We’ve written extensively in the past about insulating homes and the added benefits of fitting your home so that it retains more heat, instead of losing it.  This is better for reducing heating costs, and thus for reducing our environmental footprint – approximately 4 metric tons of carbon dioxide are emitted each year from residences, most of which is the consequence of home heating.  Conventional fiberglass insulation is a suspected carcinogen, so using a green product like Bonded Logic Ultratouch Recycled Cotton Insulation is a major step towards making a greener home.  For an even more efficient home, National Fiber Cel-Pak Cellulose Insulation is a blow-in material that settles into the tiniest corners and cracks of walls, ceilings, and attics.

Other, every day items that you can change around the house can help reduce your electricity bill.  Using an energy monitor or power strip – and ensuring you turn it off when you’re not using appliances – can stop “phantom charges” that slowly drive up energy consumption.  Using compact fluorescent bulbs – and even more efficient LED bulbs – can reduce energy consumption even further.

For these green products and many more, including green constrution materials and eco insulation, visit http://www.greendepot.com.

Last week was a major event in world climate change policy: the 16th Conference of Parties, or COP16.  It was considered a sequel to the disastrous and chaotic COP15, which occurred in Copenhagen at the same time last year.

Now that this round of negotiations have concluded, what can we say policymakers have accomplished?  No one had placed the (perhaps unrealistically) high expectations on Cancun that they had placed upon Copenhagen; and media certainly seemed to downplay this year’s conference relative to last year’s.

What we have now achieved is a somewhat mediocre document: The Cancun Agreement.  It’s not an especially aggressive, or even legally-binding treaty, but it has achieved a few things that many analysts and environmentalists had, up to this point, considered nearly impossible.

The agreement calls upon developed nations to reduce their greenhouse gas emissions according to the targets they had set in the Obama-brokered Copenhagen Accord.  The Cancun Agreement also calls upon developing countries to reduce their emissions to limit global warming to 2 degrees Celsius above pre-industrial levels.  This is an important threshold, indicating that most of the world’s species and ecosystems will survive changing climate patterns; but it is also important to note that an increase of 2 degrees will also mean the complete flooding of several small island nations as oceans rise.  Overall, the agreement locks in an emissions reduction target of 80% of global greenhouse gas emissions.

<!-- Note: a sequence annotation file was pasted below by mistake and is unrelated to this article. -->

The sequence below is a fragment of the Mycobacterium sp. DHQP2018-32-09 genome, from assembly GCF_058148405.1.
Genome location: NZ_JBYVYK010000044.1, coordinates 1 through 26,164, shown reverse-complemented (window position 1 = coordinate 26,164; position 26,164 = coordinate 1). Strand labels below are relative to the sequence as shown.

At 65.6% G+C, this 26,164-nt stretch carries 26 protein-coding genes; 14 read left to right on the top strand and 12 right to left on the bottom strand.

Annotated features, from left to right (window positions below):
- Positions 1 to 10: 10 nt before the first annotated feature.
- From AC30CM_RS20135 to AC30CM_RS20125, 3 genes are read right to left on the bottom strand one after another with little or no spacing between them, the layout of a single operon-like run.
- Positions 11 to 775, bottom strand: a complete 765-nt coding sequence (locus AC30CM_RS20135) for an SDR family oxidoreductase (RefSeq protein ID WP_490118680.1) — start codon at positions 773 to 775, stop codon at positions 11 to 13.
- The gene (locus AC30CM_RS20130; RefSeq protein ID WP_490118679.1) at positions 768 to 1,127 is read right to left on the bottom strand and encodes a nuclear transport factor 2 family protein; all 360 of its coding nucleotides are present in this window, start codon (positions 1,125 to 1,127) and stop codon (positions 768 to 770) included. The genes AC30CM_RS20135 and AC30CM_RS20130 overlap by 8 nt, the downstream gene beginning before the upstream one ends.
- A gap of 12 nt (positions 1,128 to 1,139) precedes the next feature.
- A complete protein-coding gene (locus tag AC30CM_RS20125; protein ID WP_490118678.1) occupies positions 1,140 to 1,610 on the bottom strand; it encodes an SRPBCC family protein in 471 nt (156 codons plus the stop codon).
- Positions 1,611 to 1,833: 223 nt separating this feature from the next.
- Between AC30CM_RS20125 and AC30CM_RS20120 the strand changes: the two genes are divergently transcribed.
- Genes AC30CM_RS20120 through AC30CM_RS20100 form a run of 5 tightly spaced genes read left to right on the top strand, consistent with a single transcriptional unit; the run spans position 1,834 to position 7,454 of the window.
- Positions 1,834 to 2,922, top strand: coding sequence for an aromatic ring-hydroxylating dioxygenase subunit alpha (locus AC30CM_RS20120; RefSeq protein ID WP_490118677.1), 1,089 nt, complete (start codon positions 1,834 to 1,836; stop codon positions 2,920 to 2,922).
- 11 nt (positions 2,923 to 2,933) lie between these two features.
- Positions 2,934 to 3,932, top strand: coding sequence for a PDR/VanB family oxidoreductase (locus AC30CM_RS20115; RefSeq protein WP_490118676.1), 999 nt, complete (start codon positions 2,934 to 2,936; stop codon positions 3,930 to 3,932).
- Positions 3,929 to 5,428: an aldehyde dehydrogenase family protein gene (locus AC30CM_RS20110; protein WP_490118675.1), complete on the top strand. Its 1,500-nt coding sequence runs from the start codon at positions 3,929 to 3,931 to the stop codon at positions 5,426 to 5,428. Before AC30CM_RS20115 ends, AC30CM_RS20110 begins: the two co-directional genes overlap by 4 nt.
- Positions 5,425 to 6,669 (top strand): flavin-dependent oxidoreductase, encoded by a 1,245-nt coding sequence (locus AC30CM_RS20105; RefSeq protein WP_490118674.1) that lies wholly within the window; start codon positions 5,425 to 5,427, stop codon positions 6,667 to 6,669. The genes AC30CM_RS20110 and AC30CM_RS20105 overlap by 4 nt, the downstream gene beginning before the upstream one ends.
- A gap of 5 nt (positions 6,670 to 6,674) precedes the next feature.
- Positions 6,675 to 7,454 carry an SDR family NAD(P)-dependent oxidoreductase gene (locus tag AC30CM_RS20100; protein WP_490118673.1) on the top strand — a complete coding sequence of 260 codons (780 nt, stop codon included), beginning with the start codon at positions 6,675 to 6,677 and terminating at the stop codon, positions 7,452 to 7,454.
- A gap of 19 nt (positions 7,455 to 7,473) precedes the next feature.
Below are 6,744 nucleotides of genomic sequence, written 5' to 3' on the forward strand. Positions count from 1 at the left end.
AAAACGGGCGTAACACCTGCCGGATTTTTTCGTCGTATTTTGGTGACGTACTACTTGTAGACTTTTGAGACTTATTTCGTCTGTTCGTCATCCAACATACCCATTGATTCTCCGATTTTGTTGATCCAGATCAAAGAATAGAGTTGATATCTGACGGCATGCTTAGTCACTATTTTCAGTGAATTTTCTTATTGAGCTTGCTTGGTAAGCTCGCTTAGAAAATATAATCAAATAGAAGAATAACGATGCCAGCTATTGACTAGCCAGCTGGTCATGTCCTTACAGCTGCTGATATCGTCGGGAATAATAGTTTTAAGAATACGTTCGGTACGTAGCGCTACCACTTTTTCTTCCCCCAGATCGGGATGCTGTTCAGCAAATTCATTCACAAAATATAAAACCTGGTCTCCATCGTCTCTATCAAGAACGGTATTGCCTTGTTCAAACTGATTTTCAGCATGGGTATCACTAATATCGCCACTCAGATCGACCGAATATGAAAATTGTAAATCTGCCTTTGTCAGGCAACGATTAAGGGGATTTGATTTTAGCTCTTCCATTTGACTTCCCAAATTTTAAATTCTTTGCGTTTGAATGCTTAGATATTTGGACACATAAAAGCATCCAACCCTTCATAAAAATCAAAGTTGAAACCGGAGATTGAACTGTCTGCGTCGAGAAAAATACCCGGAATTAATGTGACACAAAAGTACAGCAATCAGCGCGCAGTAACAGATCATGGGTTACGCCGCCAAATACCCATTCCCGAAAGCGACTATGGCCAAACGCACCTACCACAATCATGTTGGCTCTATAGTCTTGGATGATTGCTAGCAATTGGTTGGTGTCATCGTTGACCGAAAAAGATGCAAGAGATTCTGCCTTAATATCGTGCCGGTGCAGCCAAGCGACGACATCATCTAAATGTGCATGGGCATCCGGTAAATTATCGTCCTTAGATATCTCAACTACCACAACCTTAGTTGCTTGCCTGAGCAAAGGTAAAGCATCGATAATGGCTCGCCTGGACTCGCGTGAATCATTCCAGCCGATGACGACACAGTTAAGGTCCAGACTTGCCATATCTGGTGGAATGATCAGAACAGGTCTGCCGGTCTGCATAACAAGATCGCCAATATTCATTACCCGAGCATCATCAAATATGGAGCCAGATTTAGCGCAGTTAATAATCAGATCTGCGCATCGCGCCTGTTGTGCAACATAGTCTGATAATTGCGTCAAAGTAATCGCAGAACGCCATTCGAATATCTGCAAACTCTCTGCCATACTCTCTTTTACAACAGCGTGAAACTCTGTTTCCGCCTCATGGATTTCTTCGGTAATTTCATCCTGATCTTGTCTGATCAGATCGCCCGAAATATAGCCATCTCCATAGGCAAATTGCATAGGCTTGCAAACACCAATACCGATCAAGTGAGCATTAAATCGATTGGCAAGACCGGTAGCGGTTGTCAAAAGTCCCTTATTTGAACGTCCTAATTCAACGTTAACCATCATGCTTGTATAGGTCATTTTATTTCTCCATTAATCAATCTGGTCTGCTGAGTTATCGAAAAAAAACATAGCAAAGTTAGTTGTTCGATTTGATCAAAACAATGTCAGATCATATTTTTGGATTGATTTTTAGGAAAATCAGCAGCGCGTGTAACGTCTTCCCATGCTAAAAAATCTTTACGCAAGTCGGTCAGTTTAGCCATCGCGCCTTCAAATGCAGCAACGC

Surprisingly, though, the Agreement was signed by all nations in attendance, except Bolivia whose objections were overruled.  This is significant, since up to this point China and the United States had never signed into an emissions agreement in the past, and this had been considered by many to be an insurmountable challenge.  Indeed, earlier in the year climate talks in Tianjin, China, leading up to Cancun had ended in a major clash between the United States and China.

But perhaps the most significant achievement of the Cancun conference was the establishment of the Green Climate Fund.  Its purpose is to finance poorer countries to develop less pollution-intensive energy sources, and adapt to a changing global climate as natural disasters increase in frequency and intensity, and infrastructures are taxed to cope with more severe natural conditions.  Developed nations are committed to contributing up to $100 billion dollars annually to the fund by 2020, resulting in a massive resource that poorer nations will be able to draw upon.

Two smaller initiatives were also accomplished: the continuation of REDD, the mechanism in place to provide financial incentives to reduce tropical deforestation and clear-cutting; and the creation of the Technology Executive Committee, whose purpose will be to oversee the transfer of renewable energy technologies from developed nations to developing nations.

Ultimately, the Cancun Agreement has been considered both a success and a failure.  It is a success in the sense that climate agreements up to this point had almost always ended in serious tension and animosity; a unified emissions reduction target had not really been agreed upon since the 1990s.  At the same time, the Cancun Agreement is a failure because it does not require the sorts of changes and reductions in emissions that scientists have called for to avoid dangerous climate change.  Indeed, it is telling that the agreement places such a heavy emphasis on adapting to climate change, rather than avoiding – or mitigating – it.

GREEN DEPOT

Some green products can help individuals reduce their carbon emissions – helping us to fill in some of the gaps that world leaders have left in the wake of the Cancun Agreement.

One of the most significant ways in which individuals contribute to greenhouse gas emissions is through their household energy consumption. Heating homes and heating water are two of the most energy-intensive activities that occur in a home.  So, here are some ways to help the homeowner make the most significant reduction of energy consumption:

Bonded Logic Installation

Bonded Logic Ultra Touch Insulation.

We’ve written extensively in the past about insulating homes and the added benefits of fitting your home so that it retains more heat, instead of losing it.  This is better for reducing heating costs, and thus for reducing our environmental footprint – approximately 4 metric tons of carbon dioxide are emitted each year from residences, most of which is the consequence of home heating.  Conventional fiberglass insulation is a suspected carcinogen, so using a green product like Bonded Logic Ultratouch Recycled Cotton Insulation is a major step towards making a greener home.  For an even more efficient home, National Fiber Cel-Pak Cellulose Insulation is a blow-in material that settles into the tiniest corners and cracks of walls, ceilings, and attics.

Water heaters are one of the largest consumers of energy in the average home, and swapping out an older-model water heater for a new, energy-efficient model can substantially reduce energy costs.  The GeoSpring Hybrid Water Heater is an especially energy-efficient model, qualified by ENERGY STAR.  It combines heat pump technology with traditional electric elements to save the homeowner up to 62% on annual water heating expenses  — even up to $320.  In addition to the long term cost-saving effects of this heater, it also qualifies for a federal energy tax credit, and additional state rebates.

For these and other green products, visit GreenDepot.com.